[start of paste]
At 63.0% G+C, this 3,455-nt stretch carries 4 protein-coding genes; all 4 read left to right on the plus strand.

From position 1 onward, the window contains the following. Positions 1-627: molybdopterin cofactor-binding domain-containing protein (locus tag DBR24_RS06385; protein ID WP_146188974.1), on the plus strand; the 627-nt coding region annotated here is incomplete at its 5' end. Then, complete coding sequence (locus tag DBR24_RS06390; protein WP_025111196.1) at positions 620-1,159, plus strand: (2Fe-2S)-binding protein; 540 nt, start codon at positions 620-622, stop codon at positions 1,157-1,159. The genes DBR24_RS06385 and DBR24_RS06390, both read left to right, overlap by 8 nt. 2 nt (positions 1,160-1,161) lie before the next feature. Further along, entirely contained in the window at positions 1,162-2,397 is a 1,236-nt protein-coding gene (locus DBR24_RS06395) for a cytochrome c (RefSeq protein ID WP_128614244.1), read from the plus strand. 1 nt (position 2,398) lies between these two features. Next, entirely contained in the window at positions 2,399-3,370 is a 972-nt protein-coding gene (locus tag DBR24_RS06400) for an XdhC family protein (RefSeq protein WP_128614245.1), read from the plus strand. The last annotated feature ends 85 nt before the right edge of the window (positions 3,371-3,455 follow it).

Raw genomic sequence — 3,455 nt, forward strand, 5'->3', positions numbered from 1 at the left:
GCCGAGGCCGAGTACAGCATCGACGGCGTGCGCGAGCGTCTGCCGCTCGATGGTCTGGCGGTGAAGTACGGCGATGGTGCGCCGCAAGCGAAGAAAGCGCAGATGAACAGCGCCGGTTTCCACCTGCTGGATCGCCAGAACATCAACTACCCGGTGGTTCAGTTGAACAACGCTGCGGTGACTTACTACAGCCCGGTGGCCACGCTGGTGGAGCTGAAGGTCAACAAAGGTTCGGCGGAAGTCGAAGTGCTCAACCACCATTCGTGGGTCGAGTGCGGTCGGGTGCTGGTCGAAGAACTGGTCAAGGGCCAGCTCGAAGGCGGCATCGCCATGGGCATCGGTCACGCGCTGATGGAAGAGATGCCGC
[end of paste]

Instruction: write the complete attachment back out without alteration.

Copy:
At 63.0% G+C, this 3,455-nt stretch carries 4 protein-coding genes; all 4 read left to right on the plus strand.

From position 1 onward, the window contains the following. Positions 1-627: molybdopterin cofactor-binding domain-containing protein (locus tag DBR24_RS06385; protein ID WP_146188974.1), on the plus strand; the 627-nt coding region annotated here is incomplete at its 5' end. Then, complete coding sequence (locus tag DBR24_RS06390; protein WP_025111196.1) at positions 620-1,159, plus strand: (2Fe-2S)-binding protein; 540 nt, start codon at positions 620-622, stop codon at positions 1,157-1,159. The genes DBR24_RS06385 and DBR24_RS06390, both read left to right, overlap by 8 nt. 2 nt (positions 1,160-1,161) lie before the next feature. Further along, entirely contained in the window at positions 1,162-2,397 is a 1,236-nt protein-coding gene (locus DBR24_RS06395) for a cytochrome c (RefSeq protein ID WP_128614244.1), read from the plus strand. 1 nt (position 2,398) lies between these two features. Next, entirely contained in the window at positions 2,399-3,370 is a 972-nt protein-coding gene (locus tag DBR24_RS06400) for an XdhC family protein (RefSeq protein WP_128614245.1), read from the plus strand. The last annotated feature ends 85 nt before the right edge of the window (positions 3,371-3,455 follow it).

Raw genomic sequence — 3,455 nt, forward strand, 5'->3', positions numbered from 1 at the left:
GCCGAGGCCGAGTACAGCATCGACGGCGTGCGCGAGCGTCTGCCGCTCGATGGTCTGGCGGTGAAGTACGGCGATGGTGCGCCGCAAGCGAAGAAAGCGCAGATGAACAGCGCCGGTTTCCACCTGCTGGATCGCCAGAACATCAACTACCCGGTGGTTCAGTTGAACAACGCTGCGGTGACTTACTACAGCCCGGTGGCCACGCTGGTGGAGCTGAAGGTCAACAAAGGTTCGGCGGAAGTCGAAGTGCTCAACCACCATTCGTGGGTCGAGTGCGGTCGGGTGCTGGTCGAAGAACTGGTCAAGGGCCAGCTCGAAGGCGGCATCGCCATGGGCATCGGTCACGCGCTGATGGAAGAGATGCCGC